Step 1 – Register your interest
Thinking of becoming a foster carer? How do you find out which fostering providers to approach?
As with anything in life, when it comes to becoming a foster carer, you should do your research. As a foster carer, you will need excellent support so you should look for local fostering providers who offer quality, 24 hour support. Smaller agencies are often better placed to offer quality, tailored support.
The Fostering Network have a tool on their website that allows you to search for local fostering providers. Moreover the internet is an excellent source of information. However, you need to know what you are looking for when deciding which fostering provider might best suit you and your individual needs.
I want to become a foster carer, shall I approach a fostering agency or the Local Authority?
Deciding who you want to foster with is a personal choice. The Local Authority prefer to place children with their in-house foster carers and will give them priority. Therefore you might get a greater choice of children. Increasingly, however, due to the shortage in foster carers, fostering agencies also receive a high number of requests.
The main difference between fostering agencies and Local Authorities is in the quality and level of support you will receive. In particular, smaller agencies such as Eastern Fostering Services will know you, your family and the children you foster very well. This means that when you need to call for help, you will speak to a team member who knows your situation – no need for lengthy explanations!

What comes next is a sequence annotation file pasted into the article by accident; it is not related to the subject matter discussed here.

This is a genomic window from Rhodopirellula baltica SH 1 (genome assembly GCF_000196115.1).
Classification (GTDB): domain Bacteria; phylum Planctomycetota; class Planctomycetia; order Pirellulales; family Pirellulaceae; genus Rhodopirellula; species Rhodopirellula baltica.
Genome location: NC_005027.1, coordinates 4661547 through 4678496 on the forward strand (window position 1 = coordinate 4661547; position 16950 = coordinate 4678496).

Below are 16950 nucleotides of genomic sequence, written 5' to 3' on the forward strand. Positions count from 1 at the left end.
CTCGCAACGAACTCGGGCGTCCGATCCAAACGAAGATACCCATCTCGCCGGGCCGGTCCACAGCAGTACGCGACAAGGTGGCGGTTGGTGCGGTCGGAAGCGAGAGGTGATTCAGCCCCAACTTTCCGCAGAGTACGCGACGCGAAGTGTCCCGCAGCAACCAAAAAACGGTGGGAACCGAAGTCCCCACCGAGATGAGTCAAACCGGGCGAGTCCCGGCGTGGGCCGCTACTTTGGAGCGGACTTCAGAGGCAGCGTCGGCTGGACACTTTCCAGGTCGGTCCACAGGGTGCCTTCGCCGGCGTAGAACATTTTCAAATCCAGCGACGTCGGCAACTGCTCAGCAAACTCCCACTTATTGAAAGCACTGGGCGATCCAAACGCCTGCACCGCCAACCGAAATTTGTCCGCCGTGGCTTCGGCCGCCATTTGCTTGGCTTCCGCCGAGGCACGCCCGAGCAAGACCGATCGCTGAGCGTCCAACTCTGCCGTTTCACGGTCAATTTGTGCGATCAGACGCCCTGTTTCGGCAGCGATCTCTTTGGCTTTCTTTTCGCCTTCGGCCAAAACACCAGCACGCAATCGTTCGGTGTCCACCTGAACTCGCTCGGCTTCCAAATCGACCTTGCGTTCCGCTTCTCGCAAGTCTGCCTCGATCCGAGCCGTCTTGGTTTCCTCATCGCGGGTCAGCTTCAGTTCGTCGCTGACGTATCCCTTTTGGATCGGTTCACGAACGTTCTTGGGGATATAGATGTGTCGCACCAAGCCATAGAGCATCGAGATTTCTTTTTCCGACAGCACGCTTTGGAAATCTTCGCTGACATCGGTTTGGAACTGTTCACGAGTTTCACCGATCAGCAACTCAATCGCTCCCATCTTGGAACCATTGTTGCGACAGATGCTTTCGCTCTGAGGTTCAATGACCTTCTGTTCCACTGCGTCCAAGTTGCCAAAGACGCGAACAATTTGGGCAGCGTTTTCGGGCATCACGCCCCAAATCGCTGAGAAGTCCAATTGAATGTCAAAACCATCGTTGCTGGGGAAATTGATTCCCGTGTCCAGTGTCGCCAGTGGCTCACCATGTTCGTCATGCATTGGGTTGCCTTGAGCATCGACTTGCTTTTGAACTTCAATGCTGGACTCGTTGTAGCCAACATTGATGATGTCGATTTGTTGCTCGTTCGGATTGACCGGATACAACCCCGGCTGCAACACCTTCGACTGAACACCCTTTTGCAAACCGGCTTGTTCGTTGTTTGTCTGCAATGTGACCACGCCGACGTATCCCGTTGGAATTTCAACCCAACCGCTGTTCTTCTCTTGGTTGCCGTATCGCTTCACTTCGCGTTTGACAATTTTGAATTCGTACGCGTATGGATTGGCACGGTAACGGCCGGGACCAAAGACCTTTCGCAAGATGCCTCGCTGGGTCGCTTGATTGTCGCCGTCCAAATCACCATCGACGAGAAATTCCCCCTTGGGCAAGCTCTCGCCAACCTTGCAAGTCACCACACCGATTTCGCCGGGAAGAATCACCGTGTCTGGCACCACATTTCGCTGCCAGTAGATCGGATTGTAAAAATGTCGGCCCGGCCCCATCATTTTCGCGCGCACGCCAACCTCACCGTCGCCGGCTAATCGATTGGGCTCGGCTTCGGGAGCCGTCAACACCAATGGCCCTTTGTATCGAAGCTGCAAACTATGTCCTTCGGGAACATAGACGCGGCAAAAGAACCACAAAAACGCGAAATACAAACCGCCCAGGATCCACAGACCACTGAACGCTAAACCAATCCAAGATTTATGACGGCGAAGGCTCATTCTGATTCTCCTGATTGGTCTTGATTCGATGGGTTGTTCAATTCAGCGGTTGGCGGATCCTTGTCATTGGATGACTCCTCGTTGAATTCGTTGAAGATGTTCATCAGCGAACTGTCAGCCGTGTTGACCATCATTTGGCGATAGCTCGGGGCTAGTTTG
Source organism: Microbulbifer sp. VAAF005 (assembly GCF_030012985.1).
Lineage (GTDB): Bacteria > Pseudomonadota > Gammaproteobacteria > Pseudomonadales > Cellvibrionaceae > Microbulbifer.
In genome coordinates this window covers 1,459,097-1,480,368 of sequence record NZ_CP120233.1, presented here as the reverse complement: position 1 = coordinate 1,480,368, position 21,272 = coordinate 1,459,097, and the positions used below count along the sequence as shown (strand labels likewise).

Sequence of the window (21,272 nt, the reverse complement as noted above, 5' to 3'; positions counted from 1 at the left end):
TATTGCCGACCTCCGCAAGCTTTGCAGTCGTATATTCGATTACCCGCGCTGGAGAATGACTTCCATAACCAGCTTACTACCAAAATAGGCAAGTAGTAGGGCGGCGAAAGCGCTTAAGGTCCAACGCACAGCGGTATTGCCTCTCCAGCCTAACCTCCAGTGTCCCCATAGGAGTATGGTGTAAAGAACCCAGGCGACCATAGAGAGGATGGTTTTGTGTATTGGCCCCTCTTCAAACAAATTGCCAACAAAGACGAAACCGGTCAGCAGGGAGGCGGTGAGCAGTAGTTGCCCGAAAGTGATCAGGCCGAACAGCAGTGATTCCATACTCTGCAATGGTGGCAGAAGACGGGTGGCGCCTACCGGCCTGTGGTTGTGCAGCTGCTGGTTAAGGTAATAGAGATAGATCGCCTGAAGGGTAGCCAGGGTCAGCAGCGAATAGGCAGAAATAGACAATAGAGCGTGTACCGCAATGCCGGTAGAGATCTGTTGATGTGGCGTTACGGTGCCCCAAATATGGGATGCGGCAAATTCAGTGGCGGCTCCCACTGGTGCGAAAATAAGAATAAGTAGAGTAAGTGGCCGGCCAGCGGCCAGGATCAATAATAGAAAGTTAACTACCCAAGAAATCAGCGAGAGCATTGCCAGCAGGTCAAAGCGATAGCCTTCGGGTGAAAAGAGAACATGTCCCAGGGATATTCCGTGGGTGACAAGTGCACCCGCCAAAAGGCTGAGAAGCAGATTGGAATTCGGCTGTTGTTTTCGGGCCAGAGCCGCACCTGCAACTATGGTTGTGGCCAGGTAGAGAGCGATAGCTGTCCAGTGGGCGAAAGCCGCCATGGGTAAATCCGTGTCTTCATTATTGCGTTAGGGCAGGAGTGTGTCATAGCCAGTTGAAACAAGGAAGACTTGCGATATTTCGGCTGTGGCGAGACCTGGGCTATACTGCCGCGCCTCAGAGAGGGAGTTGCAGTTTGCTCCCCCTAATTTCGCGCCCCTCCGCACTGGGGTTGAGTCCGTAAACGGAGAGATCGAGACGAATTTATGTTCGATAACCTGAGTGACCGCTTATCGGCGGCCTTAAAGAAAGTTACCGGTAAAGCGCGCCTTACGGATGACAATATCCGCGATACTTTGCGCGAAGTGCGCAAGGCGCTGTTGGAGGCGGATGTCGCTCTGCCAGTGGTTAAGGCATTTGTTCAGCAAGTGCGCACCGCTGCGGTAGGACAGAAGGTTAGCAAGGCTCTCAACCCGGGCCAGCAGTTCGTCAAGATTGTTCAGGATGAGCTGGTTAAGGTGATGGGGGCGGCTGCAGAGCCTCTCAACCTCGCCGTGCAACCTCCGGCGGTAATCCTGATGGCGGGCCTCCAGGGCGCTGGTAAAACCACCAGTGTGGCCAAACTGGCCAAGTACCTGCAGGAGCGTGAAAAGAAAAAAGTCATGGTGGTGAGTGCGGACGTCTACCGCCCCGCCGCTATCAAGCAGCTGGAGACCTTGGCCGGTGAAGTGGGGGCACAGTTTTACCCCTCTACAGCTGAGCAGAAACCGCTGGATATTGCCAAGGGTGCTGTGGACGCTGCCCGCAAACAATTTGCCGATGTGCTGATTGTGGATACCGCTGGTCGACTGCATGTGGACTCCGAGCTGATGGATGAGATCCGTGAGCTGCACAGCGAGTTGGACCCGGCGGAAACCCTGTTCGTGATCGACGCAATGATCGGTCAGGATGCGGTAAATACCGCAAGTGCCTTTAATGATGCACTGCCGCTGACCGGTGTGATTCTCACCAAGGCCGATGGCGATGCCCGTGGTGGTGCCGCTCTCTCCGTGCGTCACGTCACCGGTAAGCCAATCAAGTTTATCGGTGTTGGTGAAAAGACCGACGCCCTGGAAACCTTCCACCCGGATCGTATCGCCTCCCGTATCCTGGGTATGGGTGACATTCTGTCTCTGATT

I have found some fostering providers – what now?
Ask yourself, are these people you could work with?
You can contact fostering providers by phone, email or web enquiry form. Indeed some fostering providers can be found on Facebook. Simply get in touch with them and ask them for more information.
Fostering providers should offer you the chance to talk either over the phone or face to face.
Here is a quick suggestion of what you might ask them:
What support do you offer carers?
Can you tell me about your matching process?
How does the assessment process work?
What positive outcomes do you achieve for children?
What training and development do you offer?
Which children do you need carers for?
In turn, Fostering providers might ask you:
Why do you want to foster?
Are there birth children living at home?
Do you have a spare room available for fostering?
Have you got experience working with children or vulnerable adults?
What type of child (age, gender etc.) do you feel would suit you best?
What do you do for a living?
Can you drive?
Do you have a criminal record?
A more in-depth conversation is now needed.
When you have decided which fostering provider(s) might be the best fit for you, you can request a home visit. This is a great opportunity for you to ask any other questions. In addition you can get an even better feel for the fostering provider. Ask yourself, are these people you could work with?
To get the best out of your home visit, keep your eyes open for our next blog: Becoming a Foster carer, step 2 – the home visit. You can access all our blogs from our homepage.